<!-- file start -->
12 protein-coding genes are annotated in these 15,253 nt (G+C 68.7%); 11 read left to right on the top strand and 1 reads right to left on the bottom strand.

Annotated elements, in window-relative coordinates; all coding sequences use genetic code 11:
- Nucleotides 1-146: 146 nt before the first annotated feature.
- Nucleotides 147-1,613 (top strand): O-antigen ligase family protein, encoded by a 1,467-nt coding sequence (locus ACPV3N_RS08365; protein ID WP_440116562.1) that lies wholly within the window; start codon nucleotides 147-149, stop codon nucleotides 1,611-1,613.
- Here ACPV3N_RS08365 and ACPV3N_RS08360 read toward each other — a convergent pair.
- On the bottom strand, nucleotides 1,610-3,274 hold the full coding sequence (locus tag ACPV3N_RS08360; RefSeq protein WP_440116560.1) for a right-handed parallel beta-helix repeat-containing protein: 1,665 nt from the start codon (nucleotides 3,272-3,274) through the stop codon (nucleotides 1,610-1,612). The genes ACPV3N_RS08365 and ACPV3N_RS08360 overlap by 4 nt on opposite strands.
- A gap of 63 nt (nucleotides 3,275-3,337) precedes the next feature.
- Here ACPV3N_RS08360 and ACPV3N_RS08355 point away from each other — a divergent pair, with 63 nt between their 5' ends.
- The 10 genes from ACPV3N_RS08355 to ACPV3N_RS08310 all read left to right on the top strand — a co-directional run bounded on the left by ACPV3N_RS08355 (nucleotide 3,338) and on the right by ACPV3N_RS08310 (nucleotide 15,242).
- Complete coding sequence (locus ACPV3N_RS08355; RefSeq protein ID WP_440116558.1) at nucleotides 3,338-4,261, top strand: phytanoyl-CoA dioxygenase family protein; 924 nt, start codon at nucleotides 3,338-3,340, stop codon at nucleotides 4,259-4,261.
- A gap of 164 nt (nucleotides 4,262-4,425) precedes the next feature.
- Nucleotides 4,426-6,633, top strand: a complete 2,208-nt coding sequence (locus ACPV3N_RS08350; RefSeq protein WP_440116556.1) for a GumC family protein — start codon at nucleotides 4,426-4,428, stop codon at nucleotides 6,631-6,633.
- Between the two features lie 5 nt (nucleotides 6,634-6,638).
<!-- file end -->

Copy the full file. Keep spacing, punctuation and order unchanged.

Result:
12 protein-coding genes are annotated in these 15,253 nt (G+C 68.7%); 11 read left to right on the top strand and 1 reads right to left on the bottom strand.

Annotated elements, in window-relative coordinates; all coding sequences use genetic code 11:
- Nucleotides 1-146: 146 nt before the first annotated feature.
- Nucleotides 147-1,613 (top strand): O-antigen ligase family protein, encoded by a 1,467-nt coding sequence (locus ACPV3N_RS08365; protein ID WP_440116562.1) that lies wholly within the window; start codon nucleotides 147-149, stop codon nucleotides 1,611-1,613.
- Here ACPV3N_RS08365 and ACPV3N_RS08360 read toward each other — a convergent pair.
- On the bottom strand, nucleotides 1,610-3,274 hold the full coding sequence (locus tag ACPV3N_RS08360; RefSeq protein WP_440116560.1) for a right-handed parallel beta-helix repeat-containing protein: 1,665 nt from the start codon (nucleotides 3,272-3,274) through the stop codon (nucleotides 1,610-1,612). The genes ACPV3N_RS08365 and ACPV3N_RS08360 overlap by 4 nt on opposite strands.
- A gap of 63 nt (nucleotides 3,275-3,337) precedes the next feature.
- Here ACPV3N_RS08360 and ACPV3N_RS08355 point away from each other — a divergent pair, with 63 nt between their 5' ends.
- The 10 genes from ACPV3N_RS08355 to ACPV3N_RS08310 all read left to right on the top strand — a co-directional run bounded on the left by ACPV3N_RS08355 (nucleotide 3,338) and on the right by ACPV3N_RS08310 (nucleotide 15,242).
- Complete coding sequence (locus ACPV3N_RS08355; RefSeq protein ID WP_440116558.1) at nucleotides 3,338-4,261, top strand: phytanoyl-CoA dioxygenase family protein; 924 nt, start codon at nucleotides 3,338-3,340, stop codon at nucleotides 4,259-4,261.
- A gap of 164 nt (nucleotides 4,262-4,425) precedes the next feature.
- Nucleotides 4,426-6,633, top strand: a complete 2,208-nt coding sequence (locus ACPV3N_RS08350; RefSeq protein WP_440116556.1) for a GumC family protein — start codon at nucleotides 4,426-4,428, stop codon at nucleotides 6,631-6,633.
- Between the two features lie 5 nt (nucleotides 6,634-6,638).